Ulster Rugby vs Munster

Following tumultuous weeks on and particularly off the pitch during the opening rounds of the European campaigns it’s very much back to Guinness PRO12 business over the next 24 hours. RIVALS IN A LEAGUE OF THEIR OWN

Ulster fans who, last Saturday, so tunefully and emotionally joined in the farewell salute to one of the game’s finest servants and genuine heroes, must harness the same passion on this very special Kingspan Stadium evening. The arrival of Munster at any point in the season is always something which gets the juices going; the men in red have for over a century offered a very unique Inter-Provincial challenge. Nowadays the matches with Ulster are played within the competitive structures of League and Cup, but they are always rumbustious and highly-charged. This evening the hosts will acknowledge the very best virtues of Munster Rugby: its fervour, its resilience, its implacable rejection of anything less than total commitment to the cause of team and community, and its relish to vanquish all opposition with complete mental and physical application and imagination. Anthony Foley, of Munchins, Shannon, Munster and Ireland represented all those qualities, and as Head Coach of his beloved Province he was not just respected, he was held in an affection few in any walk of life can expect. The tangible and audible evocation of this will be demonstrated in full measure at Kingspan, and hopefully his wife and sons will get some comfort from the swell of pride the game and people beyond it had in Axel, a true legend. His team did him immense credit last Saturday when, after deciding to go ahead with its Champions Cup tie with Glasgow Warriors, it thrilled a capacity Thomond Park crowd already fuelled by an overwhelming emotion of loss. Those players in the Munster family are part of Foley’s giant legacy, but he would want them to do what he wanted of them each and every day: their best. And so Ulster can expect a formidable opposition this evening, and as thoughts delicately turn to the matter in hand, a win in the PRO12, the supporters of both teams who’ll fill Kingspan to the rafters can expect a rousing if emotionally embroidered encounter between a team which has set the pace in the league since September and one which stumbled early on but is now very much in the title-chasing fray. Indeed, it’s a remarkable thought that by Saturday evening any one of the top six teams in the PRO12 could sit atop the pile so congested is the field. Ulster – if it wins - can, though, approach its final game before the Autumn International break in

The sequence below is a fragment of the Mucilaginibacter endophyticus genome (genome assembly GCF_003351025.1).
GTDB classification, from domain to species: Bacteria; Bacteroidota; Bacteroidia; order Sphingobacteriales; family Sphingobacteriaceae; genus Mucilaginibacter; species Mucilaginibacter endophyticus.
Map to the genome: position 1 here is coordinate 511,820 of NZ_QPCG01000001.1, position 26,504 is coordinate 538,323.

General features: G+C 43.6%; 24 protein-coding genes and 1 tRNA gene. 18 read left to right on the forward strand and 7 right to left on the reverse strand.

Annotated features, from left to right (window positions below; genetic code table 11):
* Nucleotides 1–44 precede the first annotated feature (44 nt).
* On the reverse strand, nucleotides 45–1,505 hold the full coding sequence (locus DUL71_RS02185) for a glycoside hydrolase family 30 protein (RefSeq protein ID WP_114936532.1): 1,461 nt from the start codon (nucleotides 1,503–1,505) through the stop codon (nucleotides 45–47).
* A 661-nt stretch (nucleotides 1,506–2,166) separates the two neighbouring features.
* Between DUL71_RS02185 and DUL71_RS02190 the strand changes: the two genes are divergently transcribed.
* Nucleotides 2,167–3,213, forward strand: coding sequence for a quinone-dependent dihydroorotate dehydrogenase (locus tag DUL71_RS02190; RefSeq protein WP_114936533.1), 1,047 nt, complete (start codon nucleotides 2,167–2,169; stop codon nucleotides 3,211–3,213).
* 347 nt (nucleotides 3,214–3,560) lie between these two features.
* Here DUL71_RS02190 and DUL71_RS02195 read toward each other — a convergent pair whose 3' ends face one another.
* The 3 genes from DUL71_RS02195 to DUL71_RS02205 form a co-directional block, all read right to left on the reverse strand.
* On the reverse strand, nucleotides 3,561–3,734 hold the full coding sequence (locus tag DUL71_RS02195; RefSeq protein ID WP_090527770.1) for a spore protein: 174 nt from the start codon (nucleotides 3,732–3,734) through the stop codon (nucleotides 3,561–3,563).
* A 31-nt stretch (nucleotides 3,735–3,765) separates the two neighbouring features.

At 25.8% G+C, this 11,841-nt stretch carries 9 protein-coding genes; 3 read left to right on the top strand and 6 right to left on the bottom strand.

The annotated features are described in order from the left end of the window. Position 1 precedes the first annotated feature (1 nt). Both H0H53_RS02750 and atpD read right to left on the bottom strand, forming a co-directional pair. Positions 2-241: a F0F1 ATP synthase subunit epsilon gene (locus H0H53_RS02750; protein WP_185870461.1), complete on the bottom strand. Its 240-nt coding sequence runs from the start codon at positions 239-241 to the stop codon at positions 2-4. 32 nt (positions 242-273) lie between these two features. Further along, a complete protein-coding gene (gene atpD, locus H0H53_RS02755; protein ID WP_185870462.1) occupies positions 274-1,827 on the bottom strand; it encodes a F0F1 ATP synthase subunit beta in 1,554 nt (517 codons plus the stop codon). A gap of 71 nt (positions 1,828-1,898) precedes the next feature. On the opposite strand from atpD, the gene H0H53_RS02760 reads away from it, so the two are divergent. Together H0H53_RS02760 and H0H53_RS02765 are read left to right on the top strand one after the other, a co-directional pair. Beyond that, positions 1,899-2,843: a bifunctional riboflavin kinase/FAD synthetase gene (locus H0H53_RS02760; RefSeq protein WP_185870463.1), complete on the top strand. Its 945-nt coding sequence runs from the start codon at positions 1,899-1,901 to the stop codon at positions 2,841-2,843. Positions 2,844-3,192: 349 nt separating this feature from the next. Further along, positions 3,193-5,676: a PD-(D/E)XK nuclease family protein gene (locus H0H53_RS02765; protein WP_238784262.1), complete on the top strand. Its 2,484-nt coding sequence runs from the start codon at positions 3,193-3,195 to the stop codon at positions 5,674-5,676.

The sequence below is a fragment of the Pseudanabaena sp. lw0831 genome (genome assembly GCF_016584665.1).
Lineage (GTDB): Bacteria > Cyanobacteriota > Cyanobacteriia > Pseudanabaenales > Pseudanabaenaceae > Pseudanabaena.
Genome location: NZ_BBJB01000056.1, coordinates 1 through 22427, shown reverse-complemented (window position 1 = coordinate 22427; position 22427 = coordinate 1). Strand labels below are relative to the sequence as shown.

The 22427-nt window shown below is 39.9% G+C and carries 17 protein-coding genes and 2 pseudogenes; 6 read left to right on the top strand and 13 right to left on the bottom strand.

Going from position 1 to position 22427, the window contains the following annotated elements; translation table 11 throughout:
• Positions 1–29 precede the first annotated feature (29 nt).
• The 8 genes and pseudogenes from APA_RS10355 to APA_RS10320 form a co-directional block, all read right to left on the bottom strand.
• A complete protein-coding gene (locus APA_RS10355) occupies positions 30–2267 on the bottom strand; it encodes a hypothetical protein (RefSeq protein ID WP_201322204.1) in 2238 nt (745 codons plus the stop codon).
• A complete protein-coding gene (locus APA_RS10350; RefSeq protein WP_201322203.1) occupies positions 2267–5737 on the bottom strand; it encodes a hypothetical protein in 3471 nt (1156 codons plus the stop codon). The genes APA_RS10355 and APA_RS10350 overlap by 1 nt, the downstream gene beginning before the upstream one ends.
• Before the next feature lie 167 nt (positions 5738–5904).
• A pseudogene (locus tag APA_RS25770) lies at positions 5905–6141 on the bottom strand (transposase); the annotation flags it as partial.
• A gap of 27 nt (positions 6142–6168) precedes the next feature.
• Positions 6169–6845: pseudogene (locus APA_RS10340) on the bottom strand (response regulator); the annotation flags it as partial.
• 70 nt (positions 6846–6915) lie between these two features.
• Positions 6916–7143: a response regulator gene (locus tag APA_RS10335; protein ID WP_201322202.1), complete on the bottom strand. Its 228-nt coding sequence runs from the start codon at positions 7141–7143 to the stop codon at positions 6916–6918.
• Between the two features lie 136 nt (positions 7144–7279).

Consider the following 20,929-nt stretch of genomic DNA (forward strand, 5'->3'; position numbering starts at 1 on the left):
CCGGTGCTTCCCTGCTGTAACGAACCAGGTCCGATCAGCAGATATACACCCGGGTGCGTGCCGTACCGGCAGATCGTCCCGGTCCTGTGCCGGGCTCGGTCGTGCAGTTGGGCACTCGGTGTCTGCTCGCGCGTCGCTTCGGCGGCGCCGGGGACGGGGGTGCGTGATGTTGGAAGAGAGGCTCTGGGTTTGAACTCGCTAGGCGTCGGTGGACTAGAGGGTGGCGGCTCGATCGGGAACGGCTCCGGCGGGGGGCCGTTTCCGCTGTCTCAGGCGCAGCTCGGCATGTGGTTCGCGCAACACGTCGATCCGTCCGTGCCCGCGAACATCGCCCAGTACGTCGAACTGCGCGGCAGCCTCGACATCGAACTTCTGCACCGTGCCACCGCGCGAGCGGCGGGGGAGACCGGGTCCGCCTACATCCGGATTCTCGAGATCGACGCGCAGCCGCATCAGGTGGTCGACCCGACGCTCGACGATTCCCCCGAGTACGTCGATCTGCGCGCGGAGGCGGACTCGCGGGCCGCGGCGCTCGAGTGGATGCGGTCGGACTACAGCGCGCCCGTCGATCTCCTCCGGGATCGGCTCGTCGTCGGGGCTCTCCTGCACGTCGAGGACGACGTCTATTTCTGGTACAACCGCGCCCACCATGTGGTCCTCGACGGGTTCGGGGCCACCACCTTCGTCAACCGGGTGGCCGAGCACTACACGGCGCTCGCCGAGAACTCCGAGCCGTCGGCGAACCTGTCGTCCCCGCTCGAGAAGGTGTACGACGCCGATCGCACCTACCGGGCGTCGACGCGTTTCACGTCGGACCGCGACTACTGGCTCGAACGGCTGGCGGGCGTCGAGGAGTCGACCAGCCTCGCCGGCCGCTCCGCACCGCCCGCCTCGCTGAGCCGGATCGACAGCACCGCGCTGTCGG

Edinburgh next Friday assured of an entrenched Top Four spot. Munster will have very different thoughts and skipper Peter O’Mahony – who can never have imagined been thrust back into action this month after a long injury lay-off in such surreal and tragic circumstances - will want to once more summon up the will in his panel which saw Glasgow so spectacularly put to the sword in Limerick last week. A win for the visitors in Belfast could – if Cardiff and Glasgow were to falter at home to the Scarlets and Treviso respectively tonight – launch the men in red to pole position in the table. Coaches Les Kiss, Neil Doak, Allen Clarke, Joe Barakat – on the eve of his departure from Ulster to hopefully great things ‘down under’ – with Niall Malone, will have examined the visitors’ strengths and skillsets in minute detail, they will have factored in all the traditional Munster qualities and the extraordinary hinterland to this game. The Champions Cup win over Exeter in Belfast last Saturday was thrilling in its climax but players, management and fans know that a repeat staccato display will not forever deliver results and vital league points. Moments of brilliance and carnage from Charles Piutau stood out too brightly as rare beacons of invention, and the handling errors in difficult conditions were compounded – less forgivably – by the concession of penalties in the wrong areas of the pitch. Only Paddy Jackson’s super drop goal prevented Gareth Steenson and his impeccable boot leaving his former home with a victory for the Chiefs. Kiwi out-half Tyler Bleyendaal showed how punishing his place-kicking can be, and he also showed that as a playmaker he brings something to the current Munster team it had lacked in the early weeks of the season, a real attacking spark so reminiscent of the glory days. Munster, with CJ Stander, O’Mahony, Donnacha Ryan, Tommy O’Donnell, Dave Kilcoyne, James Cronin, Conor Murray and Simon Zebo – to name but a few shrewd, experienced and talented players – will exploit any such spendthrift offences in the ruck or maul, and Ulster will have watched a replay of the Exeter game through gritted teeth. It will be a match day panel determined to sweep away the negatives in the performances against Connacht and Bordeaux-Begles in defeat, and perhaps more significantly against the Chiefs in dramatic but unconvincing victory.




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